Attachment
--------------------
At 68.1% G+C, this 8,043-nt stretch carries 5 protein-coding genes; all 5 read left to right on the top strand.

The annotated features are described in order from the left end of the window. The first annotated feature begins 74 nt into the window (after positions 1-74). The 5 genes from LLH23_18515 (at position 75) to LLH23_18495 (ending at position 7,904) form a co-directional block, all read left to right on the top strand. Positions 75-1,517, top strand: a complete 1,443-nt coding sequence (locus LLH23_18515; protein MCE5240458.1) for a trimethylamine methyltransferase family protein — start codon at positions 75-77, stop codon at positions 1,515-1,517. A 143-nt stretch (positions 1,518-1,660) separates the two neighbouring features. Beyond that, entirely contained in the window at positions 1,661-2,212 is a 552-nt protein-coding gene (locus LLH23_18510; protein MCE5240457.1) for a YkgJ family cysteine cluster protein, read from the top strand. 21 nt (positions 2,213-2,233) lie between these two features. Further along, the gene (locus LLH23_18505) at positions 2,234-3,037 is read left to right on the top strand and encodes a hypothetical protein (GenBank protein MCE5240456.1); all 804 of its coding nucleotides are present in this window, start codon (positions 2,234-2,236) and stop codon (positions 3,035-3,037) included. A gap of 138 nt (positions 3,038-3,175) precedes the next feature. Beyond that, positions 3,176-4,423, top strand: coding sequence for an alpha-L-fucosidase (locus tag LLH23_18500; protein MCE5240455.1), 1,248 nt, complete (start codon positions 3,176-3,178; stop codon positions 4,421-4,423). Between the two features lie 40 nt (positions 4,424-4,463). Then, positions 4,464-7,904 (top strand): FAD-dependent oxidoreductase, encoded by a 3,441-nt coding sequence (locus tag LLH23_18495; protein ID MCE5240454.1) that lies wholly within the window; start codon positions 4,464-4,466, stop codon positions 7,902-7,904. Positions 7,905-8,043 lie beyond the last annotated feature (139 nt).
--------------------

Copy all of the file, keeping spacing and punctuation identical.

At 68.1% G+C, this 8,043-nt stretch carries 5 protein-coding genes; all 5 read left to right on the top strand.

The annotated features are described in order from the left end of the window. The first annotated feature begins 74 nt into the window (after positions 1-74). The 5 genes from LLH23_18515 (at position 75) to LLH23_18495 (ending at position 7,904) form a co-directional block, all read left to right on the top strand. Positions 75-1,517, top strand: a complete 1,443-nt coding sequence (locus LLH23_18515; protein MCE5240458.1) for a trimethylamine methyltransferase family protein — start codon at positions 75-77, stop codon at positions 1,515-1,517. A 143-nt stretch (positions 1,518-1,660) separates the two neighbouring features. Beyond that, entirely contained in the window at positions 1,661-2,212 is a 552-nt protein-coding gene (locus LLH23_18510; protein MCE5240457.1) for a YkgJ family cysteine cluster protein, read from the top strand. 21 nt (positions 2,213-2,233) lie between these two features. Further along, the gene (locus LLH23_18505) at positions 2,234-3,037 is read left to right on the top strand and encodes a hypothetical protein (GenBank protein MCE5240456.1); all 804 of its coding nucleotides are present in this window, start codon (positions 2,234-2,236) and stop codon (positions 3,035-3,037) included. A gap of 138 nt (positions 3,038-3,175) precedes the next feature. Beyond that, positions 3,176-4,423, top strand: coding sequence for an alpha-L-fucosidase (locus tag LLH23_18500; protein MCE5240455.1), 1,248 nt, complete (start codon positions 3,176-3,178; stop codon positions 4,421-4,423). Between the two features lie 40 nt (positions 4,424-4,463). Then, positions 4,464-7,904 (top strand): FAD-dependent oxidoreductase, encoded by a 3,441-nt coding sequence (locus tag LLH23_18495; protein ID MCE5240454.1) that lies wholly within the window; start codon positions 4,464-4,466, stop codon positions 7,902-7,904. Positions 7,905-8,043 lie beyond the last annotated feature (139 nt).